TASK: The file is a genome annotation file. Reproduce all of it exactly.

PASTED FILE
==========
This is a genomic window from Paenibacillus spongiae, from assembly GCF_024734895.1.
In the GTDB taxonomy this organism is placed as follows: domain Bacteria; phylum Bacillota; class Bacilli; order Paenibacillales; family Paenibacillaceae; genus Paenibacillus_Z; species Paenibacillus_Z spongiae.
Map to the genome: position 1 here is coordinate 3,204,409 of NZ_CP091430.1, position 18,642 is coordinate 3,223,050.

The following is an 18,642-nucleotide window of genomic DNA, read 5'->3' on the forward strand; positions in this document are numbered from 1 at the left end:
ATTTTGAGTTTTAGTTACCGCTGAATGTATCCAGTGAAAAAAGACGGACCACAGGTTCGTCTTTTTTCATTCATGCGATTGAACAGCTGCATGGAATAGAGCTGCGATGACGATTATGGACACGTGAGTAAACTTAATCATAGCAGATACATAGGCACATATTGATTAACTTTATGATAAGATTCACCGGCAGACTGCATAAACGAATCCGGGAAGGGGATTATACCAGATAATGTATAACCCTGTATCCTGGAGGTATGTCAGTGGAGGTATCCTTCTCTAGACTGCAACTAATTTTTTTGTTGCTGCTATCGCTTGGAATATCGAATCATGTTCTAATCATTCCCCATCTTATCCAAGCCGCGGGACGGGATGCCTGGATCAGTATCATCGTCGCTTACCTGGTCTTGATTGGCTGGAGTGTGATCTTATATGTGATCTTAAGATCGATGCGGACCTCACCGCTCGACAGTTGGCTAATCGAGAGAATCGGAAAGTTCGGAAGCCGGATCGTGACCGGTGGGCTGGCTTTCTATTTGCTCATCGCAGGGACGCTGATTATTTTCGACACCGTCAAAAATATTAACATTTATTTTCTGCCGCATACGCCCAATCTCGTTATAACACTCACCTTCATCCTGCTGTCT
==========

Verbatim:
This is a genomic window from Paenibacillus spongiae, from assembly GCF_024734895.1.
In the GTDB taxonomy this organism is placed as follows: domain Bacteria; phylum Bacillota; class Bacilli; order Paenibacillales; family Paenibacillaceae; genus Paenibacillus_Z; species Paenibacillus_Z spongiae.
Map to the genome: position 1 here is coordinate 3,204,409 of NZ_CP091430.1, position 18,642 is coordinate 3,223,050.

The following is an 18,642-nucleotide window of genomic DNA, read 5'->3' on the forward strand; positions in this document are numbered from 1 at the left end:
ATTTTGAGTTTTAGTTACCGCTGAATGTATCCAGTGAAAAAAGACGGACCACAGGTTCGTCTTTTTTCATTCATGCGATTGAACAGCTGCATGGAATAGAGCTGCGATGACGATTATGGACACGTGAGTAAACTTAATCATAGCAGATACATAGGCACATATTGATTAACTTTATGATAAGATTCACCGGCAGACTGCATAAACGAATCCGGGAAGGGGATTATACCAGATAATGTATAACCCTGTATCCTGGAGGTATGTCAGTGGAGGTATCCTTCTCTAGACTGCAACTAATTTTTTTGTTGCTGCTATCGCTTGGAATATCGAATCATGTTCTAATCATTCCCCATCTTATCCAAGCCGCGGGACGGGATGCCTGGATCAGTATCATCGTCGCTTACCTGGTCTTGATTGGCTGGAGTGTGATCTTATATGTGATCTTAAGATCGATGCGGACCTCACCGCTCGACAGTTGGCTAATCGAGAGAATCGGAAAGTTCGGAAGCCGGATCGTGACCGGTGGGCTGGCTTTCTATTTGCTCATCGCAGGGACGCTGATTATTTTCGACACCGTCAAAAATATTAACATTTATTTTCTGCCGCATACGCCCAATCTCGTTATAACACTCACCTTCATCCTGCTGTCT